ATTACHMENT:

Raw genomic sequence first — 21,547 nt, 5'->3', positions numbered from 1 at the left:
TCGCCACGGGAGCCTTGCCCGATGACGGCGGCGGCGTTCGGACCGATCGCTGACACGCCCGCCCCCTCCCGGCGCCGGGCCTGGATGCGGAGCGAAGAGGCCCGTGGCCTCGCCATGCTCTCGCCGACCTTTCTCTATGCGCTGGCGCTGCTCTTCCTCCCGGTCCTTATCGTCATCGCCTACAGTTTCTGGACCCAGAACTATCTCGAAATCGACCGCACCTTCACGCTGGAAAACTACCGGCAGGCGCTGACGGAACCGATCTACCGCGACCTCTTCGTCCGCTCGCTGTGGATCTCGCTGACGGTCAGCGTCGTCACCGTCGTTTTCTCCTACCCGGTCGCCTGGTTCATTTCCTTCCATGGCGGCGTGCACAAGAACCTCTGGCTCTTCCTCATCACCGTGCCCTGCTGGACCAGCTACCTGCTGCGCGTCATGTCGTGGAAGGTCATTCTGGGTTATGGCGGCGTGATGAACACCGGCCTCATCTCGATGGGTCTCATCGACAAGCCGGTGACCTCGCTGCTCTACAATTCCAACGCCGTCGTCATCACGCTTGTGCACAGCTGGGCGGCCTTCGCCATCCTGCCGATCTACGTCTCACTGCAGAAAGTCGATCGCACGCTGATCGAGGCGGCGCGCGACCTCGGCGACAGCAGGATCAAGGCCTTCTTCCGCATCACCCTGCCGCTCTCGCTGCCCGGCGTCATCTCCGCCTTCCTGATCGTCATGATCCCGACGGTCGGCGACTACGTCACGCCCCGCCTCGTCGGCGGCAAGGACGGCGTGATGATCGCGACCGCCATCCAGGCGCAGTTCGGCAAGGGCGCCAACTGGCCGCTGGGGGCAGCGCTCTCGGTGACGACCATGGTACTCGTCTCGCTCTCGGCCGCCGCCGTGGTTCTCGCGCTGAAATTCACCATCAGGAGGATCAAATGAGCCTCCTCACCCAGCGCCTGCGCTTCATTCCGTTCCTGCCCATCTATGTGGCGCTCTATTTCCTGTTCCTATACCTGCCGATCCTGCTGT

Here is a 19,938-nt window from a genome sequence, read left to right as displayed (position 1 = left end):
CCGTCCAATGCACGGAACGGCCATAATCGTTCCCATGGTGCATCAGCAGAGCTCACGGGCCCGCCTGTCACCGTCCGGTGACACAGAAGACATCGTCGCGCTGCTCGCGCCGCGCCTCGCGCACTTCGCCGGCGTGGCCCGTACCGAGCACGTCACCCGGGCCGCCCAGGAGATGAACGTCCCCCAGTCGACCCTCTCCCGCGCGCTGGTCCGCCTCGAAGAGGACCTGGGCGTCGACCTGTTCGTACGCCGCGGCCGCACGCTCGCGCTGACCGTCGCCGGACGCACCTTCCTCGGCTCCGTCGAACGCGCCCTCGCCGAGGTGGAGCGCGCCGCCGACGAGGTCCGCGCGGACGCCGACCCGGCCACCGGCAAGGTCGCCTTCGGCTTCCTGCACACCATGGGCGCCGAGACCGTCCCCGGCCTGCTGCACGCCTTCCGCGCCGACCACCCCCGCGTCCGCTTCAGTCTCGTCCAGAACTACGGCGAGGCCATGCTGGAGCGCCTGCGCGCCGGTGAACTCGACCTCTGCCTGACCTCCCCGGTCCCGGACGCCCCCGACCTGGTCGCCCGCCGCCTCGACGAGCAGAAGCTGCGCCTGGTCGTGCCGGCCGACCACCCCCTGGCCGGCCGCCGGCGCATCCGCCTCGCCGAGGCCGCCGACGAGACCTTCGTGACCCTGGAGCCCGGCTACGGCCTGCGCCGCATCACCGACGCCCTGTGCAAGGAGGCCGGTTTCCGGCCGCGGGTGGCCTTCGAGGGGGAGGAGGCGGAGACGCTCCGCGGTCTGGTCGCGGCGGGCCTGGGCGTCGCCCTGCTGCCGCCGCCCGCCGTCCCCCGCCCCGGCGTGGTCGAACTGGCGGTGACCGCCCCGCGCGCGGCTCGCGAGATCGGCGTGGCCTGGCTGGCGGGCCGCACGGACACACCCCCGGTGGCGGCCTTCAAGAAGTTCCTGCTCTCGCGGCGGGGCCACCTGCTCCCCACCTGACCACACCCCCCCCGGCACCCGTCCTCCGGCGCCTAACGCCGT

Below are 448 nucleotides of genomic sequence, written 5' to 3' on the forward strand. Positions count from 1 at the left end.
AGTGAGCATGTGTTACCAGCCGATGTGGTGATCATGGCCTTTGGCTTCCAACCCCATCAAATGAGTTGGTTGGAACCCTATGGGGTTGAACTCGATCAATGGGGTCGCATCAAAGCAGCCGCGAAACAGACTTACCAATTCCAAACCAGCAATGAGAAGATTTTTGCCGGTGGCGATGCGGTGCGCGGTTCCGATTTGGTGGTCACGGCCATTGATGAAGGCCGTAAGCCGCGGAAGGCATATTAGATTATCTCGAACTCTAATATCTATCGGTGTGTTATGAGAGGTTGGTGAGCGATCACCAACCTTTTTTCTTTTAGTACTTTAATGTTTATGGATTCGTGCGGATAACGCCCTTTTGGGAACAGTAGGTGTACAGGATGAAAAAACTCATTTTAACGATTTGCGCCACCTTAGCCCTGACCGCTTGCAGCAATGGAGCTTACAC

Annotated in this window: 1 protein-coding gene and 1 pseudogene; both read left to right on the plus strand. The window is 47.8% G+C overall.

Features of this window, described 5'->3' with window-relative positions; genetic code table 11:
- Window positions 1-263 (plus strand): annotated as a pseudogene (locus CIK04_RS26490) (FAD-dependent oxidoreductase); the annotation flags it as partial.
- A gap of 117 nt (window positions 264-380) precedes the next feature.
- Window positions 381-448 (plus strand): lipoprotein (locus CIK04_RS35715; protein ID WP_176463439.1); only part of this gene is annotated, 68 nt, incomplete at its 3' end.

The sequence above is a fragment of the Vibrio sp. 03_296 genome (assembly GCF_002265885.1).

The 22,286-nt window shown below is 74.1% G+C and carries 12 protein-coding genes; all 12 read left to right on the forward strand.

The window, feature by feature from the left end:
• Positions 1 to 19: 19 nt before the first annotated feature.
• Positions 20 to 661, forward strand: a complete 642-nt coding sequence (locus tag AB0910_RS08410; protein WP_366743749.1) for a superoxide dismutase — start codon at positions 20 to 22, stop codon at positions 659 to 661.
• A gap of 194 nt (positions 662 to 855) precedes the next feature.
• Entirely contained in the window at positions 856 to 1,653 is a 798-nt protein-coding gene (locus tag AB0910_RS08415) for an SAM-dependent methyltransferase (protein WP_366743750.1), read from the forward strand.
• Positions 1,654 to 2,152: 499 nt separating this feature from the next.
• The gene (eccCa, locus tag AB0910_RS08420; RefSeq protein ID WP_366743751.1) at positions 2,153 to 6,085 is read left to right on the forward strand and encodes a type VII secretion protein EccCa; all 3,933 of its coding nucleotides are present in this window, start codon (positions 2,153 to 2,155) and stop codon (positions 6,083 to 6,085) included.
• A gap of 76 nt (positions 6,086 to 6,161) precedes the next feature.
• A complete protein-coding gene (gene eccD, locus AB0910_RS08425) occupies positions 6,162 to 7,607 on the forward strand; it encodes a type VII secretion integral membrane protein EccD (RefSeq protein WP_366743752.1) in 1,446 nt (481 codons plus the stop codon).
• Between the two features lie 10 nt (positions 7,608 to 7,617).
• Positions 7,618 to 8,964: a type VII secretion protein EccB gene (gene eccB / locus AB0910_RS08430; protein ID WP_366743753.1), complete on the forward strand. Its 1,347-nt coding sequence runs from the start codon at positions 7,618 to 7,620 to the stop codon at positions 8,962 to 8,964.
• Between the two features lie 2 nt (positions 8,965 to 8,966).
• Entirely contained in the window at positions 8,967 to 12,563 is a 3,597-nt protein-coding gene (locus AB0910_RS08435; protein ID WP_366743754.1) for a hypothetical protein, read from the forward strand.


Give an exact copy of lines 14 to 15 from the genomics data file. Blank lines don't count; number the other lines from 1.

The window, feature by feature from the left end:
• Positions 1 to 19: 19 nt before the first annotated feature.